Monday, April 4, 2016

Anxiety, Depression, and Motherhood

*Featured guest blogger: Amanda from The Mom Next Door*

A lot of mom's suffer through anxiety and depression, but very few will willingly admit to it. For whatever reason, we seem to think that our disorders make us bad parents or that we somehow have failed our children. I feel that way often enough as it is (don't we all?) without the "help" of my anxiety and depression. 

I've suffered from both since I was a young teenager, but you never really realize how much it effects your life until you are an adult and especially when you have children. My anxiety keeps me from doing a lot of things, like driving, getting a job outside of the home, making appointments, and even going places. The thought of doctors appointments and IEP meetings give me panic attacks and calling to order a pizza is a chore. Luckily, I have a wonderful husband who helps me through it all. 

Some days things are great, and I feel like taking my kiddos for a walk and are on top of the world. Other days, I can barely get out of bed. I can't finish housework. Dinner either gets on the table late, or I'm ordering a pizza because I just can't roll myself out of my blanket burrito and off the couch to make dinner. I have complete breakdowns on occasion and cry. Sometimes it's for seemingly no reason at all, other times it's because things have just piled up so much that I eventually break. I've locked myself in the bedroom or the bathroom and just cried. The ups and downs are worse than a roller coaster ride and being a mom of two, one with Autism, there hardly ever seems to be a straight stretch of track in sight. You know what really gives me hope though? It's when my kiddos come crawl in bed with me and accept that sometimes, mommy has bad days. They know it's not their fault. We talk about it often. I want them to know mommy isn't down because of them and I want them to know that later in life, if they have to suffer through anxiety and depression themselves, that it's nothing to be ashamed of. However, it's also not healthy to just let it come and wreck you and leave you to pick up the pieces.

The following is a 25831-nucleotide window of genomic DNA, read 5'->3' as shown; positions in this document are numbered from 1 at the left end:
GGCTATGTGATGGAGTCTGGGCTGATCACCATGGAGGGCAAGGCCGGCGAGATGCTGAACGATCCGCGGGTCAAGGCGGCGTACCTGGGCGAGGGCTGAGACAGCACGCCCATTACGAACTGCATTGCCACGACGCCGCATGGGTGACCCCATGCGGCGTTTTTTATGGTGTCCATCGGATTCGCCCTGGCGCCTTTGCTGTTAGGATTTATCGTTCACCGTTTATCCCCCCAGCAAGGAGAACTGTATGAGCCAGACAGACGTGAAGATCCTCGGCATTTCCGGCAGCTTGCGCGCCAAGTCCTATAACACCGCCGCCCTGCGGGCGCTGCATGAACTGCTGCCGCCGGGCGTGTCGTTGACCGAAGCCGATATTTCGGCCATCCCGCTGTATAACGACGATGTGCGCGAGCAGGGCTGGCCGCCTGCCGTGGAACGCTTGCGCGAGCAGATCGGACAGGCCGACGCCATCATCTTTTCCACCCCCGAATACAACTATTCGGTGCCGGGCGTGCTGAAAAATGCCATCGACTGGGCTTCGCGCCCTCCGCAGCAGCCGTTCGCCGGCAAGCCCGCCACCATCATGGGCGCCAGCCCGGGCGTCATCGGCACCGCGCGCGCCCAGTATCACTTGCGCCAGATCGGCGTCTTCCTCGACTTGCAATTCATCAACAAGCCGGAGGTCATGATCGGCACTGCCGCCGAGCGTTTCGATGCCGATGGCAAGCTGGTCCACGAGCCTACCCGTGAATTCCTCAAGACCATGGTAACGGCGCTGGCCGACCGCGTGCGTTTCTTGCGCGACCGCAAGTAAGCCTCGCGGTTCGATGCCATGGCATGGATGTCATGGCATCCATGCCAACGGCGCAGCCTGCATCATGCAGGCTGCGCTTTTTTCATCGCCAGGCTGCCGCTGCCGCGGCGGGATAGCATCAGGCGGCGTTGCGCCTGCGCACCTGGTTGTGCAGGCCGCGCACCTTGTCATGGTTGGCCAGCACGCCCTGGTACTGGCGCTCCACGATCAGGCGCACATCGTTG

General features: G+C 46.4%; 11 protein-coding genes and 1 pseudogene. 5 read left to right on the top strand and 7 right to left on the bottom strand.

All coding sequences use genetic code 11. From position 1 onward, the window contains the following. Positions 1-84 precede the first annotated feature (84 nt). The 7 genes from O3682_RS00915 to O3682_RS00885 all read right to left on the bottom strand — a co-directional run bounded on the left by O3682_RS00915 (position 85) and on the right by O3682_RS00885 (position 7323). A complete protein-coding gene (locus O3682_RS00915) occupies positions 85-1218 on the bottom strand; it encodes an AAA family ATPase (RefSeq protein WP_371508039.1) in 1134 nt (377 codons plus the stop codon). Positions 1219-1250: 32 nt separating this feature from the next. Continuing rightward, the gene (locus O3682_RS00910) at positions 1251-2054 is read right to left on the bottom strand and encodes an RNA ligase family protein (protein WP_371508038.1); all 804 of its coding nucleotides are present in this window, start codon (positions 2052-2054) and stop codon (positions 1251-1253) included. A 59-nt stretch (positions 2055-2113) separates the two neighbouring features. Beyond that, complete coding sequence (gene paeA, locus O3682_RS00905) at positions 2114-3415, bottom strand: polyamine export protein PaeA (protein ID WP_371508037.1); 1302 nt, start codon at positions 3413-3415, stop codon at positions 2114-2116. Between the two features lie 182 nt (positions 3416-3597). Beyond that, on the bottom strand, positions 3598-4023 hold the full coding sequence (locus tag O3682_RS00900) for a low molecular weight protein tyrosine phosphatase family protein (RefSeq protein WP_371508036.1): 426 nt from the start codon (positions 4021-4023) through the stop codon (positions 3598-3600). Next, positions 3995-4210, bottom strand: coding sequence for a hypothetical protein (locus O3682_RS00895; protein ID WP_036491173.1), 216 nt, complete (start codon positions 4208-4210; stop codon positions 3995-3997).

It's important to take time for YOU!

It's not going to hurt to turn on Netflix and let your child binge watch a show or two so you can have 15 minutes to yourself. Take a relaxing bubble bath, read a good book, sit outside while it's nice out and just enjoy the beauty of life. 

I can't let anxiety and depression take over my life, and neither should you. I do a lot of breathing exercises, I use a lot of calming essential oils, and I take full advantage of relatives offering to help out either with the kids or with the house. There's nothing wrong with that as long as you realize that you still have to be a mom and not rely on others to raise your children for you. You just need time to breathe. I realize this is much, much harder for single mom's. But you single mom's need time for yourself just as much, if not more, than the rest of us. Even mom's without anxiety and depression need time for themselves. Trust me, it's worth the fight in the end. Your children need you to be as healthy as you can be and you will feel proud that you didn't miss out on things because you took the time to take care of you! 

I want to encourage you to reach out for help if your anxiety and depression get beyond your control. There's absolutely no shame in getting help so you can be there for your kiddos. If you feel like you are too overwhelmed, please contact your primary care physician and make an appointment. If you are having thoughts of suicide or harming yourself in any way, please contact the National Suicide Hotline at 1-800-273-8255. They have trained professionals available to help you 24/7. Being a mom is hard, and sometimes the best thing we can do for our kids is to take care of ourselves and ask for help when we need it.  

Amanda is the writer and creator of The Mom Next Door, where she does product reviews, giveaways, and writes about the everyday life of a nerdy mom. She loves Disney, reading, cosplay costuming, going to conventions, and meeting new people. 

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